In cases of treatment failure with azathioprine or in the case of drug intolerance, we use Mycophenolate mofetil (MMF). It remains the most studied second line agent for the treatment of AIH [10]. It compares favourably with azathioprine as a first line remission agent and is generally well tolerated [25]. It can be given at doses of 1.5 to 2g daily initially depending on patient tolerance [10,26].

There is increasing data to suggest that its role is largely in patients who are intolerant to azathioprine, rather than in patients failing conventional treatment [27,28].


The Calcineurin inhibitors, cyclosporine and tacrolimus have been used in our centre for the treatment of isolated cases of AIH refractory to conventional therapy with success. Cyclosporin is initiated at 2-5 mg/kg daily and Tacrolimus at 2-6 mg daily. Their common mechanism is ultimate T-cell suppression. As with the more commonly used agents, effectiveness of treatment is monitored by serial measurements of liver biochemistry and the patient’s clinical picture. Repeat liver biopsy is generally only required when response to therapy is totally absent or disease progression or a superimposed insult to the liver is suspected.

Cyclosporine has been employed elsewhere in disease refractory to steroids and azathioprine to achieve effective remission [29,30]. However a common pattern observed in the published data to date is the rapid recurrence of disease on dose reduction or cessation of this agent [8,31,32].

Despite no reports of renal compromise in these studies of cyclosporine in AIH, the potential of renal failure renders it a less attractive agent for long-term remission. Similar renal effects are a potential consequence of tacrolimus use. However, as with cyclosporine, it has been shown to be an effective remission agent in ours and other centres. Its use as a remission agent has been supported by clinical trials [33,34].

Other immunosuppressants have been less studied and published data are limited to small series and case reports. Our experience is limited with methotrexate and Rituximab. There is a small amount of data to suggest effective remission with the use of these agents elsewhere [35-37]. There are understandably concerns re using methotrexate to treat autoimmune liver disease as it is a known hepatotoxin. Interestingly, use of the biological agent infliximab has been associated with deranged liver function and positive autoantibodies, raising the question as to whether it may precipitate AIH in other clinical contexts [38]. The precise nature of this association has yet to be fully elucidated [39]. Despite this, as a therapeutic agent, it has been shown to be effective in biochemical remission [40]. The immunosuppressants Sirolimus and Everolimus have also been used to achieve partial or complete remission in patients who are refractory to conventional treatment [41,42]. A possible role for their use could be in those unable to tolerate calcineurin inhibitors.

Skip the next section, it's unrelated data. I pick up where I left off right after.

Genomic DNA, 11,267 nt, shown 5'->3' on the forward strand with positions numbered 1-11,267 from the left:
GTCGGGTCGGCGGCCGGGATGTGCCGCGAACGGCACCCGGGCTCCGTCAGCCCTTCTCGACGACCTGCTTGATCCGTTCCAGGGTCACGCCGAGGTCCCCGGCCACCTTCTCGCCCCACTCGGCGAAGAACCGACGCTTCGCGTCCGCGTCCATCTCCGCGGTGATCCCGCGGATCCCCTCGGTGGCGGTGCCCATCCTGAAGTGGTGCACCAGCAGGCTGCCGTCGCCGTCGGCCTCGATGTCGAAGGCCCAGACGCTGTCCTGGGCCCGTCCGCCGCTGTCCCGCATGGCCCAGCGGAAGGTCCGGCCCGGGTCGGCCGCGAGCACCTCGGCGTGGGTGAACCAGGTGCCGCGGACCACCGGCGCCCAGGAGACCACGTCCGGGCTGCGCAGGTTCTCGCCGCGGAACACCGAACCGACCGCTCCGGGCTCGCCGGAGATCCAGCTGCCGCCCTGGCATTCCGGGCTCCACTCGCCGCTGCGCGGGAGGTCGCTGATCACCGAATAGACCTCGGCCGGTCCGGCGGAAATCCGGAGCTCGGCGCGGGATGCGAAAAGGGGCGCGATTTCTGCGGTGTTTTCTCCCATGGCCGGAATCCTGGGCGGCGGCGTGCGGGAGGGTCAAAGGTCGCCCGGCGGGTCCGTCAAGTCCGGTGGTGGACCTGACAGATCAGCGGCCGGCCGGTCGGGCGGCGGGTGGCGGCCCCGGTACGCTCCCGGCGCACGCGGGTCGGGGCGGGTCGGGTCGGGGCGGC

The absolute numbers of patients failing conventional therapy is small, which ultimately limits worldwide expertise in the treatment of this patient group. Our approach in this discrete and challenging group of patients is to use MMF, and then to employ cyclosporine or tacrolimus if MMF is not effective. Regular clinical review and monitoring of renal function is imperative. In our experience patients who remain refractory or have severe fulminant hepatitis to treatment are best referred to a transplant centre. If the disease remains non-fulminant then a biologic agent can be employed and rituximab has been safely employed and is the most studied biologic agent to date in AIH. However, there is no real substantial data on the outcomes when using this agent.


Autoimmune hepatitis is an organ specific disease that demonstrates heterogeneity in clinical presentation and disease trajectory. Clinical course is dependent on individual responses to current therapy. While the conventional treatment with steroids and azathioprine is effective in the vast majority of cases, a small proportion of cases fail or do not tolerate standard therapy. To date, the alternative regimes for AIH in this small patient group understandably lack solid prospective data. However MMF is a promising agent and evidence for its efficacy is mounting. We feel it is the most suitable second line agent in refractory disease. Cyclosporin and tacrolimus are also reasonable alternatives. More data is needed into biological therapy before recommending these agents for difficult to treat disease except for salvage therapy.


Conflicts of Interest:The authors have no conflicts to disclose.



autoimmune hepatitis


mycophenolate mofetil